A Guide to Being
A Company Director in The UK>
The following guide is designed to help you understand the the role of a company director for a UK limited company.
Generally it is up to the members (shareholder\owners) to appoint the people they believe will run the company well on their behalf. The only restrictions that prevent anyone becoming a director are:
- the person must not have been disqualified by a court from acting as a company director (unless he or she has been given leave (permission) to act by a court for a particular company);
- the person must not be an undischarged bankrupt (except with leave of the court);
- the person must not be under the age of 16. There is no upper age limit.
You do not have to be a UK resident or UK National to be a director of a UK limited company.
A company director is ultimately responsible for managing the company and ensuring it remains legal and solvent. Directors are appointed by the company shareholders to run the company on behalf of its owners (the shareholders)..
Company directors have a fiduciary duty to do their best for the benefit of the company. In simple terms this means company directors should act in the best interest of the company and not themselves.
Every company director has a personal responsibility to ensure that statutory documents are delivered to the Registrar as and when required by the Companies Act. In particular, financial accounts, annual returns, notice of change of directors or secretaries or in their particulars and notice of change of registered office.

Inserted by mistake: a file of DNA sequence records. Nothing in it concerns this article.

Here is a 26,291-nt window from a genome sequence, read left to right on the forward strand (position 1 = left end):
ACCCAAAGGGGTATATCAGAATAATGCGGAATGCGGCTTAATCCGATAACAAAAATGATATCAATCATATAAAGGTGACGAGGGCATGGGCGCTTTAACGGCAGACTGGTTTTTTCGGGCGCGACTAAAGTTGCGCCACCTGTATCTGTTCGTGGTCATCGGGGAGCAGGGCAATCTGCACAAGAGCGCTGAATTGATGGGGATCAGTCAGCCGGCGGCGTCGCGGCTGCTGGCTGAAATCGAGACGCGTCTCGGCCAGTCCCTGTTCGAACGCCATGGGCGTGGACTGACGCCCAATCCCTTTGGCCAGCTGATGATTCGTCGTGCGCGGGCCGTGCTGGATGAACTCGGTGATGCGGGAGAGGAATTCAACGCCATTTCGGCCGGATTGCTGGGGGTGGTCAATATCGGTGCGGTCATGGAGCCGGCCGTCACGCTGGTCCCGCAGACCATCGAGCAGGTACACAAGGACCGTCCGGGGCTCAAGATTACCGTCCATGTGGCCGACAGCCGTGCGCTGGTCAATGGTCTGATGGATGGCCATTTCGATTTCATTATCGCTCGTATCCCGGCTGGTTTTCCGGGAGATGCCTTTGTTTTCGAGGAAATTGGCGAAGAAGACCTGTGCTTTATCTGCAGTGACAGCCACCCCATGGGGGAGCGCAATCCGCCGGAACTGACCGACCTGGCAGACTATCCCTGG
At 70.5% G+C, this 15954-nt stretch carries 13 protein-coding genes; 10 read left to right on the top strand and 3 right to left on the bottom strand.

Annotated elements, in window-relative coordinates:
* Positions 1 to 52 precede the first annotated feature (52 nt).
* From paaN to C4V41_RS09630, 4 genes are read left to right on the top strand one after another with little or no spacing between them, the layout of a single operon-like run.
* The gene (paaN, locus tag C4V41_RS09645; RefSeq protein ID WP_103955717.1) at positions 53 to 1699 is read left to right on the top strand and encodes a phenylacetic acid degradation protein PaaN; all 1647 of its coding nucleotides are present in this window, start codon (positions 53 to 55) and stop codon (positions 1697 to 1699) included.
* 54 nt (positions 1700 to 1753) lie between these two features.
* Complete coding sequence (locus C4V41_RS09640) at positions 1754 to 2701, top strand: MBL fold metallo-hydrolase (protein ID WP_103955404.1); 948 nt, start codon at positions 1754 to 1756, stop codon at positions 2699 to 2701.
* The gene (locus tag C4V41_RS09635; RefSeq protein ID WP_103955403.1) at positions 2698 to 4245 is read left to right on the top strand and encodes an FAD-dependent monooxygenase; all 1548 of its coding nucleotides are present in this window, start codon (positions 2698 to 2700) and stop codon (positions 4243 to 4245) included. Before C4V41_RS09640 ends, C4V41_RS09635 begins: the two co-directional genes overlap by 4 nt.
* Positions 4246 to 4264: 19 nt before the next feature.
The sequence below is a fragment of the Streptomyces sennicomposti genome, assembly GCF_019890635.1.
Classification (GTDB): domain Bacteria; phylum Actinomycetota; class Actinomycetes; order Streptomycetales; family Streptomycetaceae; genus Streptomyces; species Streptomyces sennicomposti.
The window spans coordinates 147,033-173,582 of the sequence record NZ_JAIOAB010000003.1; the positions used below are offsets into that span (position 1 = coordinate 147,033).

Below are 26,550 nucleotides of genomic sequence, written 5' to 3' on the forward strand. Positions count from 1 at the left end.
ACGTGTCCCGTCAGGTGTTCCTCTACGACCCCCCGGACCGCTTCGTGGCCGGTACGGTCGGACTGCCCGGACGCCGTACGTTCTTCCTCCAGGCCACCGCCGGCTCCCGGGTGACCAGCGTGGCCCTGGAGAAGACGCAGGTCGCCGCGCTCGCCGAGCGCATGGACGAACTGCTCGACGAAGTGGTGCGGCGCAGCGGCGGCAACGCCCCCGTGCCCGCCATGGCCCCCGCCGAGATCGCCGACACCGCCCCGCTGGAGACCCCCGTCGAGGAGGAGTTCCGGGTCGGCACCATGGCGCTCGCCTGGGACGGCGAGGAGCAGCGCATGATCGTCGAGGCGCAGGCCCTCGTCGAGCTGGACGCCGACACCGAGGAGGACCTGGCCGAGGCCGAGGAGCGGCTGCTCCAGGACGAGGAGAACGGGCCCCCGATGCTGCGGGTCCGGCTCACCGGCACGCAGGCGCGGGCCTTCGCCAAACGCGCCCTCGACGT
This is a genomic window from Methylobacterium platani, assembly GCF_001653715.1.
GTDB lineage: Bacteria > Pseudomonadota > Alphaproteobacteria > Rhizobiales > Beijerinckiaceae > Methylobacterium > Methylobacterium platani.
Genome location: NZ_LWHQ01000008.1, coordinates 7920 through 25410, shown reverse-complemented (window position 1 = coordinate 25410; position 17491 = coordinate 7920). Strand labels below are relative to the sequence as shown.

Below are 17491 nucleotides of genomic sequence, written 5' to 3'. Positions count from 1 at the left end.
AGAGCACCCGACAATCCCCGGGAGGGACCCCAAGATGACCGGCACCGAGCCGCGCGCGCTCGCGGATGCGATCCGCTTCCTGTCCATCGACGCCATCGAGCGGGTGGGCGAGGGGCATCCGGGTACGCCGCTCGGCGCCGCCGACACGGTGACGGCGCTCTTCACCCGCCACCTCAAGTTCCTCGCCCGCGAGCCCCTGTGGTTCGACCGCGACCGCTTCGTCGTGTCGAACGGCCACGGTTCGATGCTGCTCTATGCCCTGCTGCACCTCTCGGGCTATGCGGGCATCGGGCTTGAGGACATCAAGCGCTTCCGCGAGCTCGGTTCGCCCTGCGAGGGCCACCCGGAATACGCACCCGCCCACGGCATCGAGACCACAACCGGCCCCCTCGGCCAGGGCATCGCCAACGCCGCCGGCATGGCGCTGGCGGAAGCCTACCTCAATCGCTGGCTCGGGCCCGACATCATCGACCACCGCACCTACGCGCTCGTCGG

Many of these tasks are often completed by the company secretary but it remains the directors responsibility to ensure this happens.
Accounts and a tax return must be submitted to HMRC.
All the directors of the company could be prosecuted. Failure to deliver documents on time is a criminal offence. On conviction, a director could end up with a criminal record and a fine of up to £5,000 for each offence.
Alternatively, if the Registrar believes that the company is no longer carrying on business or in operation, he could strike it off the register and dissolve it. If this happens all the assets of the company, including its bank account and property, generally become the property of the Crown.
Late filing of accounts may lead to a penalty being issued to the company.
Yes. Occasionally directors are prosecuted for failing to deliver accounts and returns to the Registrar on time. This is usually the result of persistent failure to deliver statutory documents on time and may also lead to a director being disqualified from taking part in the management of a company, for a specified period.
Companies House are very good at notifying a company of its deadlines at regular intervals so it would be careless to miss a deadline. If you are unfortunate enough to miss a deadline it is best to communicate with Companies House to resolve the problem quickly and amicably before legal proceedings are instigated.
As a director of a private limited company, you normally have a maximum of 9 months from the accounting reference date in which to deliver your company's accounts to the Registrar. The accounting reference date is the date to which your accounts must be prepared.
If accounts are received late, the company will automatically be charged a 'late filing penalty'. The late filing penalty will be calculated according to the length of delay.
For further information follow this link – financial aspects of a limited company